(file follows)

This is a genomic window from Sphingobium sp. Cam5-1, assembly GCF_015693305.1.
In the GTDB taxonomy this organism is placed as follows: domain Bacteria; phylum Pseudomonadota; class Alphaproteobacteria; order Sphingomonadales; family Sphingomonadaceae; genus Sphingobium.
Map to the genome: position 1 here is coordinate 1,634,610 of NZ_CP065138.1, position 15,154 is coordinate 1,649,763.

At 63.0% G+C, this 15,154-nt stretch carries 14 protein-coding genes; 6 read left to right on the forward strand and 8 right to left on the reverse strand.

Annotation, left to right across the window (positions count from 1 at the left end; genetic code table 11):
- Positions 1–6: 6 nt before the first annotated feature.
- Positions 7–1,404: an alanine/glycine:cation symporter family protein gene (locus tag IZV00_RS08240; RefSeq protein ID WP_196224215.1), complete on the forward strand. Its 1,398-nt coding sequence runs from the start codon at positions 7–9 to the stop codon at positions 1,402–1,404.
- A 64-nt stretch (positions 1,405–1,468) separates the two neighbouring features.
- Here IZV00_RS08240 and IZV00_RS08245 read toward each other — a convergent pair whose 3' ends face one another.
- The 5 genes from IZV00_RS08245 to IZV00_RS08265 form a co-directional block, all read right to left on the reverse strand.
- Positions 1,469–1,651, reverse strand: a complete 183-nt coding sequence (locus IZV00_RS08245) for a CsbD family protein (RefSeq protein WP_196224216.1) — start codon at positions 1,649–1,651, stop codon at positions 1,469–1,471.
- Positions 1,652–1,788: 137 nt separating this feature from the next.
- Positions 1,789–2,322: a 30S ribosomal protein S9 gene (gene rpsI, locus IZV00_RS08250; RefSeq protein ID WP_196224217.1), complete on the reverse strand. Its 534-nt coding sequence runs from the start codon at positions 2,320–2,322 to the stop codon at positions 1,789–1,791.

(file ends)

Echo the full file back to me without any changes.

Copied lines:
This is a genomic window from Sphingobium sp. Cam5-1, assembly GCF_015693305.1.
In the GTDB taxonomy this organism is placed as follows: domain Bacteria; phylum Pseudomonadota; class Alphaproteobacteria; order Sphingomonadales; family Sphingomonadaceae; genus Sphingobium.
Map to the genome: position 1 here is coordinate 1,634,610 of NZ_CP065138.1, position 15,154 is coordinate 1,649,763.

At 63.0% G+C, this 15,154-nt stretch carries 14 protein-coding genes; 6 read left to right on the forward strand and 8 right to left on the reverse strand.

Annotation, left to right across the window (positions count from 1 at the left end; genetic code table 11):
- Positions 1–6: 6 nt before the first annotated feature.
- Positions 7–1,404: an alanine/glycine:cation symporter family protein gene (locus tag IZV00_RS08240; RefSeq protein ID WP_196224215.1), complete on the forward strand. Its 1,398-nt coding sequence runs from the start codon at positions 7–9 to the stop codon at positions 1,402–1,404.
- A 64-nt stretch (positions 1,405–1,468) separates the two neighbouring features.
- Here IZV00_RS08240 and IZV00_RS08245 read toward each other — a convergent pair whose 3' ends face one another.
- The 5 genes from IZV00_RS08245 to IZV00_RS08265 form a co-directional block, all read right to left on the reverse strand.
- Positions 1,469–1,651, reverse strand: a complete 183-nt coding sequence (locus IZV00_RS08245) for a CsbD family protein (RefSeq protein WP_196224216.1) — start codon at positions 1,649–1,651, stop codon at positions 1,469–1,471.
- Positions 1,652–1,788: 137 nt separating this feature from the next.
- Positions 1,789–2,322: a 30S ribosomal protein S9 gene (gene rpsI, locus IZV00_RS08250; RefSeq protein ID WP_196224217.1), complete on the reverse strand. Its 534-nt coding sequence runs from the start codon at positions 2,320–2,322 to the stop codon at positions 1,789–1,791.